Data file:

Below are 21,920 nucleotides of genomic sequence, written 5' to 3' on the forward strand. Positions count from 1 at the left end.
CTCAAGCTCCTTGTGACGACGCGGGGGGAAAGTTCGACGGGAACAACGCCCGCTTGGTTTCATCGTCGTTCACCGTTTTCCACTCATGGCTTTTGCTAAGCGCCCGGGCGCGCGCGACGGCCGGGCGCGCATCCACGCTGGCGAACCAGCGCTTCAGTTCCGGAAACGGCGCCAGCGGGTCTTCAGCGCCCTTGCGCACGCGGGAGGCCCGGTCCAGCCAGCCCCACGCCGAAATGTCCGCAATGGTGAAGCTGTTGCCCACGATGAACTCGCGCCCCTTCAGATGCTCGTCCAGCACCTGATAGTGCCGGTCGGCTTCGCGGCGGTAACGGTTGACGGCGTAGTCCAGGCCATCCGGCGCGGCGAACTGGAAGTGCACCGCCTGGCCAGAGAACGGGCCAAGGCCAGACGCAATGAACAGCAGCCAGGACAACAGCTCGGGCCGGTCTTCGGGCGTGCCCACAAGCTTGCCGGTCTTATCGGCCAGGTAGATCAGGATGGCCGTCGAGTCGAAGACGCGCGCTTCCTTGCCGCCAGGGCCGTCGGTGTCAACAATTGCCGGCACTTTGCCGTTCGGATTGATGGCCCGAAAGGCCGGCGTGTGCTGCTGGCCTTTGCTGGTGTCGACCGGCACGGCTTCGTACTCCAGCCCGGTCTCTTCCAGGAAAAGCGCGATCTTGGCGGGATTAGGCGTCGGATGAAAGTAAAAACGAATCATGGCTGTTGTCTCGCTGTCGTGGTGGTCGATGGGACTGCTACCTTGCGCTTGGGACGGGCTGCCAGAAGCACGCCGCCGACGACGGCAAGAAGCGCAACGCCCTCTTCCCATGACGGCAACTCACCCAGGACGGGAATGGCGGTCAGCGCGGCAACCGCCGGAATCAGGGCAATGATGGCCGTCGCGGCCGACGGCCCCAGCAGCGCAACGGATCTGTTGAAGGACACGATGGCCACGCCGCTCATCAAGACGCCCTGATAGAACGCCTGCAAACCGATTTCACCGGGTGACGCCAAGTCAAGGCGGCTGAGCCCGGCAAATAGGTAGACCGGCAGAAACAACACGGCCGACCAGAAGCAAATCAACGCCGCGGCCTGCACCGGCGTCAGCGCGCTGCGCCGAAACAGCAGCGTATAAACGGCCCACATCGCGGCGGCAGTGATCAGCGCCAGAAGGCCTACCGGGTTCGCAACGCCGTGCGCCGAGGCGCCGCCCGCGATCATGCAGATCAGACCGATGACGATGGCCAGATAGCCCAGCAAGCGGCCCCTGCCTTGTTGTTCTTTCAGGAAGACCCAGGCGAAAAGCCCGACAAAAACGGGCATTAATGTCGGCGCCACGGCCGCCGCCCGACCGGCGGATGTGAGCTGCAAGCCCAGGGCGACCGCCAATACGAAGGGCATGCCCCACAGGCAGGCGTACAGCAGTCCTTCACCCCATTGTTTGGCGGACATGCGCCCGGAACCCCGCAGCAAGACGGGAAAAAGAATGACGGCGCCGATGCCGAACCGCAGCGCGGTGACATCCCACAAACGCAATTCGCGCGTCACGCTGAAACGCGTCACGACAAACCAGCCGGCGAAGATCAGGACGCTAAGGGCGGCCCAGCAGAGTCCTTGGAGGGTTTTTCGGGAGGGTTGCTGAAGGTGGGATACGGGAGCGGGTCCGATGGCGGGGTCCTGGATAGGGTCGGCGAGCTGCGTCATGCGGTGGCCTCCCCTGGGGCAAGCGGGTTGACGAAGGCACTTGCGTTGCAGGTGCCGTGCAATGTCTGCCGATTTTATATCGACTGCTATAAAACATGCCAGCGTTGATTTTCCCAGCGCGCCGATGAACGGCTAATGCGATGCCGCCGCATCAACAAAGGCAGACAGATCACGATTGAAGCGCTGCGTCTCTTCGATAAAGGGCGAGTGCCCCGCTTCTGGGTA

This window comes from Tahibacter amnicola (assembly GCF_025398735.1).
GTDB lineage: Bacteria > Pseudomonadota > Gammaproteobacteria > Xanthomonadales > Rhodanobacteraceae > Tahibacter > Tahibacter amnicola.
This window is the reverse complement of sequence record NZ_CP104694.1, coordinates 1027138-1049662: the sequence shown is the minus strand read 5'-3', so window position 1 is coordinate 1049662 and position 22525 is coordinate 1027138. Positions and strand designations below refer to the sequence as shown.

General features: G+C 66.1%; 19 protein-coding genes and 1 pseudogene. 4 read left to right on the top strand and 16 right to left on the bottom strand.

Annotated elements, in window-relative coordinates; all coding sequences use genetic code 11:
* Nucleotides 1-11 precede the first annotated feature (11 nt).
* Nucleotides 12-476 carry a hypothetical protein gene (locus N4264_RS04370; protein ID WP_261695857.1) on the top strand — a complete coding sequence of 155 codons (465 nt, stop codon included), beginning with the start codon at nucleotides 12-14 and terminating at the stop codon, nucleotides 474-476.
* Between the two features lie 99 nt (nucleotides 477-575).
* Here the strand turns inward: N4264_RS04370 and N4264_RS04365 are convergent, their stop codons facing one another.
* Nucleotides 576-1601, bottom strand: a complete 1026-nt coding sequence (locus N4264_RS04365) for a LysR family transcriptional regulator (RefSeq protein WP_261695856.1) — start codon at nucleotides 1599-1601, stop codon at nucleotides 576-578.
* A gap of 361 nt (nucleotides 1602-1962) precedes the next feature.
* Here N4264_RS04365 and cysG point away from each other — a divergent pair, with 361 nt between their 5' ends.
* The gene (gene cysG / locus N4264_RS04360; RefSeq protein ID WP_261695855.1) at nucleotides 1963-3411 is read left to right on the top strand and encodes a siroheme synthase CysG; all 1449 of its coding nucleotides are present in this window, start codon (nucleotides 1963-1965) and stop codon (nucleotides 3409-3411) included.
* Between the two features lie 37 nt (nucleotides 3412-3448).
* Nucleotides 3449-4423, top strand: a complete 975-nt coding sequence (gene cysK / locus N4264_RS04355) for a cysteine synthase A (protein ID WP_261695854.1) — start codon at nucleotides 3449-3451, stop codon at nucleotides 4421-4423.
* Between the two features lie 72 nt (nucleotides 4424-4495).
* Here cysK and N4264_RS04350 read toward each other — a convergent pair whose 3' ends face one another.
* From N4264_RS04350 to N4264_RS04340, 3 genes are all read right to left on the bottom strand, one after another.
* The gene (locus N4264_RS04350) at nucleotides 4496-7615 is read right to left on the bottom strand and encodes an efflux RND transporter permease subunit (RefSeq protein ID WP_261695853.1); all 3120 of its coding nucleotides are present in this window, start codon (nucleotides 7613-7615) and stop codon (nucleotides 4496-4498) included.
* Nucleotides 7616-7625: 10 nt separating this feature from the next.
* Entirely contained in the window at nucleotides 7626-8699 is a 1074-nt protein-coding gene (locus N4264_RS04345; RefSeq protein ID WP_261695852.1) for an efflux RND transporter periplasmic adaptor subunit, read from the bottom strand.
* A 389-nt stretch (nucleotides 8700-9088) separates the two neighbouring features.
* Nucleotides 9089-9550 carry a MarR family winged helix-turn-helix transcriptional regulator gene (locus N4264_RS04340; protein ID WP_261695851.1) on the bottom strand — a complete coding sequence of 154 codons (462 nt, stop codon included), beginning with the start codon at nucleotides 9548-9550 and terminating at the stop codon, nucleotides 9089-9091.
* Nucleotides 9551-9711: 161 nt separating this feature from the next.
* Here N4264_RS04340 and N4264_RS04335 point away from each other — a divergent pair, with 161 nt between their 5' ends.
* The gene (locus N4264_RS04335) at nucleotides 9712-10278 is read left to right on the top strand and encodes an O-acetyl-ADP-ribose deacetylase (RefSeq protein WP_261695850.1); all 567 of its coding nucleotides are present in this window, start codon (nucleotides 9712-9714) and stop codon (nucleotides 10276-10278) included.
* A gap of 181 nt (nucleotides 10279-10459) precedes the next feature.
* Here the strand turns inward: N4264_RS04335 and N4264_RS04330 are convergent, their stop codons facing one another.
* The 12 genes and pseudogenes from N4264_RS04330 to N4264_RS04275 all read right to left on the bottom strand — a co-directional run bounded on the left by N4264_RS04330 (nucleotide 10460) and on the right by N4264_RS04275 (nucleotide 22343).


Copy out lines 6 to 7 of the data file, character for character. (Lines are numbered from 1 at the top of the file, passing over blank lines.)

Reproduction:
General features: G+C 66.1%; 19 protein-coding genes and 1 pseudogene. 4 read left to right on the top strand and 16 right to left on the bottom strand.

Annotated elements, in window-relative coordinates; all coding sequences use genetic code 11: